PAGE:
By the time I made it to civilization it had gotten dark and was 10 pm. I arrived in the dodgiest village I had experienced so far and for the first time on this trip, I did not feel safe camping wild. Thinking I am a smart guy I checked in with the police to see if they could suggest something or let me pitch my tent on their compound. They welcomed me with open arms, called a barely English speaking gentleman ‘who I could totally trust and should follow’ they said.

He hopped in a car and I chased him through town, in the dark, with no light, shooting intervals at 50 km/h after a hellish 190 km day on the bike. I followed him into the darkest corner of the village until we finally reached a compound secured by walls and steel gates. I was done. Completely cooked. I hadn’t eaten in too long, had no water left, was burned out. He showed me my room and then told me that I was not to go out or open my door under any circumstances as this was ‘a very dangerous neighborhood’ and that’s when the scheme began. I was told the steel gates would be closed now and I could not leave before I gave him all my money. Oh great, I suddenly found myself in the middle of a rip off scheme orchestrated by the local police. Fighting didn’t seem a smart choice and so I handed over my money but his face instantly made it clear, this wasn’t enough.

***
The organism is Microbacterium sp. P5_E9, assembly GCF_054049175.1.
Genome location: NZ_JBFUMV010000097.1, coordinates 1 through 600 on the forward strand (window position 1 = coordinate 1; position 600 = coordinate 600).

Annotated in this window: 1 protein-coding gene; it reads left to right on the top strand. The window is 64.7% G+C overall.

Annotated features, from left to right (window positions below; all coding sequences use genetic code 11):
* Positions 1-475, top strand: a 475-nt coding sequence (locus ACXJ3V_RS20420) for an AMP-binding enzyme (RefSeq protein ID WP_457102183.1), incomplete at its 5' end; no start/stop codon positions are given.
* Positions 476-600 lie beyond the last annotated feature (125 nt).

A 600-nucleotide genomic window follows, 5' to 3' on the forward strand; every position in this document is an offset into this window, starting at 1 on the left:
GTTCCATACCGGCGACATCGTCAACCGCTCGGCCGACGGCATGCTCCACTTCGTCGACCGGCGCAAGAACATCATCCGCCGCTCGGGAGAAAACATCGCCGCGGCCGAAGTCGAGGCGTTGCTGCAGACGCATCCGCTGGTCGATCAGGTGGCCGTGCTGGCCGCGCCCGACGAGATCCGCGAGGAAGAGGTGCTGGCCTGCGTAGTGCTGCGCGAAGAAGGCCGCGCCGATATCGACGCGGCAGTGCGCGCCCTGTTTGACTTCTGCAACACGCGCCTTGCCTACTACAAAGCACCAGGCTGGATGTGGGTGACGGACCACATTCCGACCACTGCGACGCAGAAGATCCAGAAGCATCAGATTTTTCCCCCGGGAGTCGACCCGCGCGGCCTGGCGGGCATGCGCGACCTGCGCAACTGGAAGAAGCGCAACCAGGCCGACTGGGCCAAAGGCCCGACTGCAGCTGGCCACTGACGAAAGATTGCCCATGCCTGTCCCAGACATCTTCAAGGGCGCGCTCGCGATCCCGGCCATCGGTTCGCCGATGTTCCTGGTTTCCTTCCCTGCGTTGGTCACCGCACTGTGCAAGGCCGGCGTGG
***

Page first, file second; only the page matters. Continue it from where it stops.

I was told I will be picked up in the morning when the banks open and then I could get him more money. The door shut behind me. I was too tired, too hungry to even consider if I should be scared or not. The remote survival instinct kicked in again (again, I wasn’t afraid for my life. I truly believe they were only after my money) but I instantly became oddly efficient in my thinking. I had no dinner after the 3rd brutal day of riding in a row, I knew my body would break down and my only chance to get out of here was to make sure I would get some sleep, get up early and try and find a way to escape. After a short night with night sweats and fever, I got up with first light, found a metal pole, jammed open the lock of the steel gate and chased out at 6:30 am.

5 hours towards hell and another 7 to paradise